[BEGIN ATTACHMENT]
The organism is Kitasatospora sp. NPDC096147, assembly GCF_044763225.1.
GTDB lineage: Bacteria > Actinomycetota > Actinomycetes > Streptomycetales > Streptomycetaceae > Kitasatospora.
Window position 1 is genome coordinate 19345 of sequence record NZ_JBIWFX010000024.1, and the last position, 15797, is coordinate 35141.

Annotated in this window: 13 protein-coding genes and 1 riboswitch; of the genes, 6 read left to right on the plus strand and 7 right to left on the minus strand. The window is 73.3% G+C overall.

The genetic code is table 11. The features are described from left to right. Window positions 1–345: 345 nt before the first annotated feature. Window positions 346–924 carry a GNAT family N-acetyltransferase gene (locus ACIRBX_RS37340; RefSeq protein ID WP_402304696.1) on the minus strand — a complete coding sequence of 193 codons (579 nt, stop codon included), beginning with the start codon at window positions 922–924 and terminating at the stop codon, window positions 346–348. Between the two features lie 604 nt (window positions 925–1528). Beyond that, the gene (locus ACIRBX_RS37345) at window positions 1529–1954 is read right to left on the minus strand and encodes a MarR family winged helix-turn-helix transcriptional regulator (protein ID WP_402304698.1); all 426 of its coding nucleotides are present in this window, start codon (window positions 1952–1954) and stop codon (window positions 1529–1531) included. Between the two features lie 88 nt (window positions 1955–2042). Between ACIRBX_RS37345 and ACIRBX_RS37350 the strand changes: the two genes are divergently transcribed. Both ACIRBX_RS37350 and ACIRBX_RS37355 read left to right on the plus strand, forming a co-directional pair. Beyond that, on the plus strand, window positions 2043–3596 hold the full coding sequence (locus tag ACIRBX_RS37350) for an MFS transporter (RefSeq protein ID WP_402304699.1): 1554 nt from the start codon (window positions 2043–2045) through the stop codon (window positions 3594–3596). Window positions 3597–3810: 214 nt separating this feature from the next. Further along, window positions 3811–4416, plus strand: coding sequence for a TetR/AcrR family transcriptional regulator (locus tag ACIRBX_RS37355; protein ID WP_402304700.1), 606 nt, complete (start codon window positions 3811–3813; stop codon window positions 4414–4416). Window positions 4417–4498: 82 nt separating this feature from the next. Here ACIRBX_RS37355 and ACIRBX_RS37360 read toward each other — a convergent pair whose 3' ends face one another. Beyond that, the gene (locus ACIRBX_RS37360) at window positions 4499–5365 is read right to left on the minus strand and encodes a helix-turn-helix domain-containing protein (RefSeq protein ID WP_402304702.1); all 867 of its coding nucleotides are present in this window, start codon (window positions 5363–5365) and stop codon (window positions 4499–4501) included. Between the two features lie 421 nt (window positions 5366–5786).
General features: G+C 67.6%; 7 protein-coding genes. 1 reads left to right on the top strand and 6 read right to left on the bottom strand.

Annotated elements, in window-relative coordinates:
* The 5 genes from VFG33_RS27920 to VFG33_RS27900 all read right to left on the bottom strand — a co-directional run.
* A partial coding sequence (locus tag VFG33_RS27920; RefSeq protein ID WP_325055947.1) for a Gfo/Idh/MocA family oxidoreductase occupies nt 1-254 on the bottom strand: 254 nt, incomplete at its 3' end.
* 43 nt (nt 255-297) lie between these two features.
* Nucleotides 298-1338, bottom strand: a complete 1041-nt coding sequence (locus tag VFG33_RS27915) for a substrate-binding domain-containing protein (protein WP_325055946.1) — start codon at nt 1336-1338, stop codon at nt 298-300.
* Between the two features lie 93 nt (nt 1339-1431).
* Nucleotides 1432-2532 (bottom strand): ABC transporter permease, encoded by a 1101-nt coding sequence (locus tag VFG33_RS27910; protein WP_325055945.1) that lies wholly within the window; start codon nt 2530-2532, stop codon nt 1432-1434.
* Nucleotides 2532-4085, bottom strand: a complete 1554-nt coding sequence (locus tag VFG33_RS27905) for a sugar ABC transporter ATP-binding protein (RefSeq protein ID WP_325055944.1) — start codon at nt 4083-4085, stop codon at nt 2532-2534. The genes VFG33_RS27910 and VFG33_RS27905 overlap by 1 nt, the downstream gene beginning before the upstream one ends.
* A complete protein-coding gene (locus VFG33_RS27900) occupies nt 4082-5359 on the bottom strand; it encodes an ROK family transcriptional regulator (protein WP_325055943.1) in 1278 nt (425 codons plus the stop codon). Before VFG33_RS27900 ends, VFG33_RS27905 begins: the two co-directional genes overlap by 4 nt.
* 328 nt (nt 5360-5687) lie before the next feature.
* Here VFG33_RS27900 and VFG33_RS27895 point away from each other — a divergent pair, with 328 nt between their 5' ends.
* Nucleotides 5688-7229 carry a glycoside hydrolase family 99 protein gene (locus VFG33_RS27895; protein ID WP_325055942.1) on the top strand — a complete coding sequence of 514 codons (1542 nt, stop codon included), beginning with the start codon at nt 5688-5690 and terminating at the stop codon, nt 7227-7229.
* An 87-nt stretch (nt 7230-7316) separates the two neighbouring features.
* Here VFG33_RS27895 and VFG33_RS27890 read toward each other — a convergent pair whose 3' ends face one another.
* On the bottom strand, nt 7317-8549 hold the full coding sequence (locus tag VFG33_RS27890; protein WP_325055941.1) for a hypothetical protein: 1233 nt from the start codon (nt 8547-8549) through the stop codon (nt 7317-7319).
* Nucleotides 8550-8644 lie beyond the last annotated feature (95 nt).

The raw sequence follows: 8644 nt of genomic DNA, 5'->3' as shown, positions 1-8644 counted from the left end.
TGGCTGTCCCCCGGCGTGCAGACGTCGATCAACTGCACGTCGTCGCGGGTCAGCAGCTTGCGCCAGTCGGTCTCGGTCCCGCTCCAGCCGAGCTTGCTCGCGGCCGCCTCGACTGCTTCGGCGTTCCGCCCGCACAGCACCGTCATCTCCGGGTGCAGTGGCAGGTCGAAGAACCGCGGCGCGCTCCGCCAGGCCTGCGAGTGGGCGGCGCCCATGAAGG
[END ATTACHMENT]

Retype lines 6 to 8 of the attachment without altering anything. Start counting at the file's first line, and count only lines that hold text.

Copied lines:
General features: G+C 67.6%; 7 protein-coding genes. 1 reads left to right on the top strand and 6 read right to left on the bottom strand.

Annotated elements, in window-relative coordinates:
* The 5 genes from VFG33_RS27920 to VFG33_RS27900 all read right to left on the bottom strand — a co-directional run.